There are two main lessons to be learned here. The first is to never neglect the importance of market research. You probably already know the importance of market research before launching a new product, but don’t stop there. Market research is something you should do regularly throughout the year. Intelligent market research can help you get inside your customers’ heads and determine exactly what they want that you can provide. The better you can predict the wants and needs of your customers, the more likely you are to successfully remain an industry leader.

The second lesson is the importance of serving clients. Make it a priority to determine exactly how you can serve customers in a unique way. Customers like convenience and affordability, which is why companies like Netflix and Amazon.com thrive. Determining new ways to make your products and services accessible for customers is a wonderful way to market products and attract a following among new customers.

Before you begin any new marketing campaign, sit down and discuss how you can make your products or services more accessible for customers. Determining your unique niche is a great starting point for any marketing campaign.

Over the years, numerous companies have risen and fallen as technology and the marketplace continue to change. The companies that survive are the ones that can innovate and remain ahead of the curve in determining customer desires. Combining a customer-first attitude with ongoing market research is a fantastic way to take a strong step in the right direction. If you’re interested in learning more about how to make your marketing efforts successful, contact us today.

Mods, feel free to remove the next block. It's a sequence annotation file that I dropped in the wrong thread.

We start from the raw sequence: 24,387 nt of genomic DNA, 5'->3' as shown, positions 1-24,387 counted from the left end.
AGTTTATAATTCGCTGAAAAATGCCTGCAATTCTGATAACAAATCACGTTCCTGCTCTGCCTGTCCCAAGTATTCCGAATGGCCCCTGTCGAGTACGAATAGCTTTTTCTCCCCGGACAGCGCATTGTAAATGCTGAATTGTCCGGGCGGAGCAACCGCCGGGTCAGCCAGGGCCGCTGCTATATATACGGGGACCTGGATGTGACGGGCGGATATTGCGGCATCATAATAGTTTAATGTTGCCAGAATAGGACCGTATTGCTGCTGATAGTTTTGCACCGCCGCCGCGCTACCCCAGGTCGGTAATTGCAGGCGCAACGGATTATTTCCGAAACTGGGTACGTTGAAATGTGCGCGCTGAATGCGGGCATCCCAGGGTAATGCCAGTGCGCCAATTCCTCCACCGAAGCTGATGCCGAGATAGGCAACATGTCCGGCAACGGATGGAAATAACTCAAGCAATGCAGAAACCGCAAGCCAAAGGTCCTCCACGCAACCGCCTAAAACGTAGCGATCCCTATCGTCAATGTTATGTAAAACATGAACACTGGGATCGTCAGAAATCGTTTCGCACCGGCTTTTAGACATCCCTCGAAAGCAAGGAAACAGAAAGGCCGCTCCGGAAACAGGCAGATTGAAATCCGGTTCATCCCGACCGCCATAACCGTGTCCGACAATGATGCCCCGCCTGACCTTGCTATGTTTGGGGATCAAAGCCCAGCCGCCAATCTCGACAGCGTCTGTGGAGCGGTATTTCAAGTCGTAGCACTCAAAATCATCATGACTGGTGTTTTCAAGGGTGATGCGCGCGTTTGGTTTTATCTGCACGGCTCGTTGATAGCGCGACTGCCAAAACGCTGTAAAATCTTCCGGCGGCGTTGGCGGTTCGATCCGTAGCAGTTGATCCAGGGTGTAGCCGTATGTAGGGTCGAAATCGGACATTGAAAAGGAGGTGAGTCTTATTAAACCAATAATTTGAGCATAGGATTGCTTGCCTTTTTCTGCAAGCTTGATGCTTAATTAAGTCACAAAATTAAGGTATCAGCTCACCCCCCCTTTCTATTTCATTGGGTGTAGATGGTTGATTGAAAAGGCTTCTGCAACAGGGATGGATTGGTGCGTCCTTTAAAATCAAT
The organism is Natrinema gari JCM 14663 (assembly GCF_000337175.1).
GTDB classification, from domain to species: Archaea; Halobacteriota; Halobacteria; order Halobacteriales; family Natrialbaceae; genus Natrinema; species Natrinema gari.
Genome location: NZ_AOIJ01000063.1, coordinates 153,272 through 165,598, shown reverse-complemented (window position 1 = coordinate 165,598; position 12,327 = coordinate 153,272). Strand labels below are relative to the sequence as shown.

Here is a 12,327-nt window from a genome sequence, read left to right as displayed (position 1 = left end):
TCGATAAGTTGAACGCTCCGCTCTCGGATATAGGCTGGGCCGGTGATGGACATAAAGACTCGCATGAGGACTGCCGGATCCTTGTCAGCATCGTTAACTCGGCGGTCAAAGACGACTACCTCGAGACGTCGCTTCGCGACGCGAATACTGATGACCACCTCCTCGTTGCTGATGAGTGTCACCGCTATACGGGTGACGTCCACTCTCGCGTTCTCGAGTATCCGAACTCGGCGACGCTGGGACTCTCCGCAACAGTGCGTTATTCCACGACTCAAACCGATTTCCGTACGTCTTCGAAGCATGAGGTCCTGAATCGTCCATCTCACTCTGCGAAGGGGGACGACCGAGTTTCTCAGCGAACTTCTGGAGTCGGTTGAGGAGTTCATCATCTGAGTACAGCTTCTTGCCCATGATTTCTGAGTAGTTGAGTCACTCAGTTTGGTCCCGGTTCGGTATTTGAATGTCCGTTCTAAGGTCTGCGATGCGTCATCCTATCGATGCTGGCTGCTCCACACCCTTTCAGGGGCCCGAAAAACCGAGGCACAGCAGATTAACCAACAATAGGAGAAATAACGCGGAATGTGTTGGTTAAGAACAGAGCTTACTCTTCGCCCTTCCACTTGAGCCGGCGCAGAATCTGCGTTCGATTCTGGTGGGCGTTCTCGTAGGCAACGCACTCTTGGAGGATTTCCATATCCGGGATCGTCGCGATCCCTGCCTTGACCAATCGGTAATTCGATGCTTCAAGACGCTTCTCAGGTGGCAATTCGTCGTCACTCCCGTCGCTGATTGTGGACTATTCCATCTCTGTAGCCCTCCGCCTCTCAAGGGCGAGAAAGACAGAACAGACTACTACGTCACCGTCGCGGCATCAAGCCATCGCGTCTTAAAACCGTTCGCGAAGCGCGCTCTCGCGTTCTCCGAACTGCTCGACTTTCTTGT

15 July, 2014 11:14

July 15, 2014

Customer service just might be one of the most neglected, yet important aspects of growing a business. According to the White House Office of Consumer Affairs, it’s 6 to 7 times more costly to find a new customer than it is to retain an old one. When you consider that an estimated 89 percent of customers have stopped doing business with someone because they experienced poor customer service, it’s clear that customer service can have an enormous effect on your company’s bottom line.

Unfortunately, a shocking number of organizations are content to allow their customer service systems to remain unchecked, while devoting far more time and energy to finding new customers. As a business owner or leader, here’s what you should know about your customer service and how it affects your marketing campaigns.

The importance of quality customer service

Just about everyone has dealt with frustrating customer service at one time or another. Most of us have experienced the annoyance of being passed from representative to representative in an effort to find an answer to our questions. Often, by the time we hang up the phone, we’re so frustrated that it taints the rest of our experience with that company.

Studies show that customers who have had a negative experience are two times more likely to tell others about their experience than those who are satisfied. What’s more, for every negative experience a customer walks away with, you’ll need to provide about 12 good ones just to make up for the damage to the company reputation and potential profits. From a purely economic standpoint, it makes little sense not to take the time to develop good customer relations.

Quality customer service and marketing

When you set out to market your company, you’re interested in building a reputation for your organization. That’s what branding is all about. But the best branding in the world can come unraveled by a poor customer service experience. This is especially true for smaller organizations trying to build their clientele. Reputation is crucial to success, and a poor reputation can easily spread like wildfire. When that happens, all your efforts to earn the trust and goodwill of potential customers will be hurt and will require considerable time and effort to recover.